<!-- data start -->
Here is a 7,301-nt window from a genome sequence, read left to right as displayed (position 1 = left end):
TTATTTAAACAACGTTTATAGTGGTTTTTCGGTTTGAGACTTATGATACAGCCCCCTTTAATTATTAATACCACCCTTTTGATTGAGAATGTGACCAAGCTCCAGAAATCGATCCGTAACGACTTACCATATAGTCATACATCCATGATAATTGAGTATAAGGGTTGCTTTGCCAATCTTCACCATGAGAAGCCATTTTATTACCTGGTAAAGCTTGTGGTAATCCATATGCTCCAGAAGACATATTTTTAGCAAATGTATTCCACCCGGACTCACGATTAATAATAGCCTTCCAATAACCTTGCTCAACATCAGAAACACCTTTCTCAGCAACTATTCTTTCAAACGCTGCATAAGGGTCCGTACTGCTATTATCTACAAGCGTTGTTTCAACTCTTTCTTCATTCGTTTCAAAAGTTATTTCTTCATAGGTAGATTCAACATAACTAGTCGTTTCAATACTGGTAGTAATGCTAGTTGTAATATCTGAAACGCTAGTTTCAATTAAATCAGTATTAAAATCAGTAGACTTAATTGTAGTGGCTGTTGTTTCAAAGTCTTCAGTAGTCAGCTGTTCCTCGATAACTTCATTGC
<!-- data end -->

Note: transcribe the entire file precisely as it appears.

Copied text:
Here is a 7,301-nt window from a genome sequence, read left to right as displayed (position 1 = left end):
TTATTTAAACAACGTTTATAGTGGTTTTTCGGTTTGAGACTTATGATACAGCCCCCTTTAATTATTAATACCACCCTTTTGATTGAGAATGTGACCAAGCTCCAGAAATCGATCCGTAACGACTTACCATATAGTCATACATCCATGATAATTGAGTATAAGGGTTGCTTTGCCAATCTTCACCATGAGAAGCCATTTTATTACCTGGTAAAGCTTGTGGTAATCCATATGCTCCAGAAGACATATTTTTAGCAAATGTATTCCACCCGGACTCACGATTAATAATAGCCTTCCAATAACCTTGCTCAACATCAGAAACACCTTTCTCAGCAACTATTCTTTCAAACGCTGCATAAGGGTCCGTACTGCTATTATCTACAAGCGTTGTTTCAACTCTTTCTTCATTCGTTTCAAAAGTTATTTCTTCATAGGTAGATTCAACATAACTAGTCGTTTCAATACTGGTAGTAATGCTAGTTGTAATATCTGAAACGCTAGTTTCAATTAAATCAGTATTAAAATCAGTAGACTTAATTGTAGTGGCTGTTGTTTCAAAGTCTTCAGTAGTCAGCTGTTCCTCGATAACTTCATTGC